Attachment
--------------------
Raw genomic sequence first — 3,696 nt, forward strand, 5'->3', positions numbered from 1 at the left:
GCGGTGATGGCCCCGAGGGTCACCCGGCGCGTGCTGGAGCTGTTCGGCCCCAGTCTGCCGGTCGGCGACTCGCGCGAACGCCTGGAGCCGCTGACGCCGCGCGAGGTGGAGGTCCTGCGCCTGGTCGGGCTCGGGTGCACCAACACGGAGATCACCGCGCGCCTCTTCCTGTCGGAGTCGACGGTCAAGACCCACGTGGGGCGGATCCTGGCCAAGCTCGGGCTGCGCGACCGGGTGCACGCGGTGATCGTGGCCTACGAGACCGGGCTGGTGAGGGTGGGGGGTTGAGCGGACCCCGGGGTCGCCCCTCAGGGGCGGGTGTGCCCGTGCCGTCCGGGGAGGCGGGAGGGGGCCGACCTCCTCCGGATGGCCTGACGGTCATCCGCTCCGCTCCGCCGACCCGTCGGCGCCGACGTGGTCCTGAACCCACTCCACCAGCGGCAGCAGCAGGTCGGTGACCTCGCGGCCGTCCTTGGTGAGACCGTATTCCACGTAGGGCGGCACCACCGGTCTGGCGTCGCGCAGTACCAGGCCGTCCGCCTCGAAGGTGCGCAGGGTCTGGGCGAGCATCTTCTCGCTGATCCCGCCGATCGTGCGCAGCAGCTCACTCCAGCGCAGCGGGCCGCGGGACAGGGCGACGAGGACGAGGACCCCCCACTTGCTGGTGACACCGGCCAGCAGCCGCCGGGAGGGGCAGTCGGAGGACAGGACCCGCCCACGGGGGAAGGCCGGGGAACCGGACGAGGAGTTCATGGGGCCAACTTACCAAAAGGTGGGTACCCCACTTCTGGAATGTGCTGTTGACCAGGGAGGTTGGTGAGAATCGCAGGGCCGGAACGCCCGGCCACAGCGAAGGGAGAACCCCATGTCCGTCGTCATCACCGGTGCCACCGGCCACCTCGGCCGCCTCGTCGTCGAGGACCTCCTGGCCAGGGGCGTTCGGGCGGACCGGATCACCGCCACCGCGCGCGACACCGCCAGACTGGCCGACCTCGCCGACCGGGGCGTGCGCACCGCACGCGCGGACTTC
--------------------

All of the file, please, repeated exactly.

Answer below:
Raw genomic sequence first — 3,696 nt, forward strand, 5'->3', positions numbered from 1 at the left:
GCGGTGATGGCCCCGAGGGTCACCCGGCGCGTGCTGGAGCTGTTCGGCCCCAGTCTGCCGGTCGGCGACTCGCGCGAACGCCTGGAGCCGCTGACGCCGCGCGAGGTGGAGGTCCTGCGCCTGGTCGGGCTCGGGTGCACCAACACGGAGATCACCGCGCGCCTCTTCCTGTCGGAGTCGACGGTCAAGACCCACGTGGGGCGGATCCTGGCCAAGCTCGGGCTGCGCGACCGGGTGCACGCGGTGATCGTGGCCTACGAGACCGGGCTGGTGAGGGTGGGGGGTTGAGCGGACCCCGGGGTCGCCCCTCAGGGGCGGGTGTGCCCGTGCCGTCCGGGGAGGCGGGAGGGGGCCGACCTCCTCCGGATGGCCTGACGGTCATCCGCTCCGCTCCGCCGACCCGTCGGCGCCGACGTGGTCCTGAACCCACTCCACCAGCGGCAGCAGCAGGTCGGTGACCTCGCGGCCGTCCTTGGTGAGACCGTATTCCACGTAGGGCGGCACCACCGGTCTGGCGTCGCGCAGTACCAGGCCGTCCGCCTCGAAGGTGCGCAGGGTCTGGGCGAGCATCTTCTCGCTGATCCCGCCGATCGTGCGCAGCAGCTCACTCCAGCGCAGCGGGCCGCGGGACAGGGCGACGAGGACGAGGACCCCCCACTTGCTGGTGACACCGGCCAGCAGCCGCCGGGAGGGGCAGTCGGAGGACAGGACCCGCCCACGGGGGAAGGCCGGGGAACCGGACGAGGAGTTCATGGGGCCAACTTACCAAAAGGTGGGTACCCCACTTCTGGAATGTGCTGTTGACCAGGGAGGTTGGTGAGAATCGCAGGGCCGGAACGCCCGGCCACAGCGAAGGGAGAACCCCATGTCCGTCGTCATCACCGGTGCCACCGGCCACCTCGGCCGCCTCGTCGTCGAGGACCTCCTGGCCAGGGGCGTTCGGGCGGACCGGATCACCGCCACCGCGCGCGACACCGCCAGACTGGCCGACCTCGCCGACCGGGGCGTGCGCACCGCACGCGCGGACTTC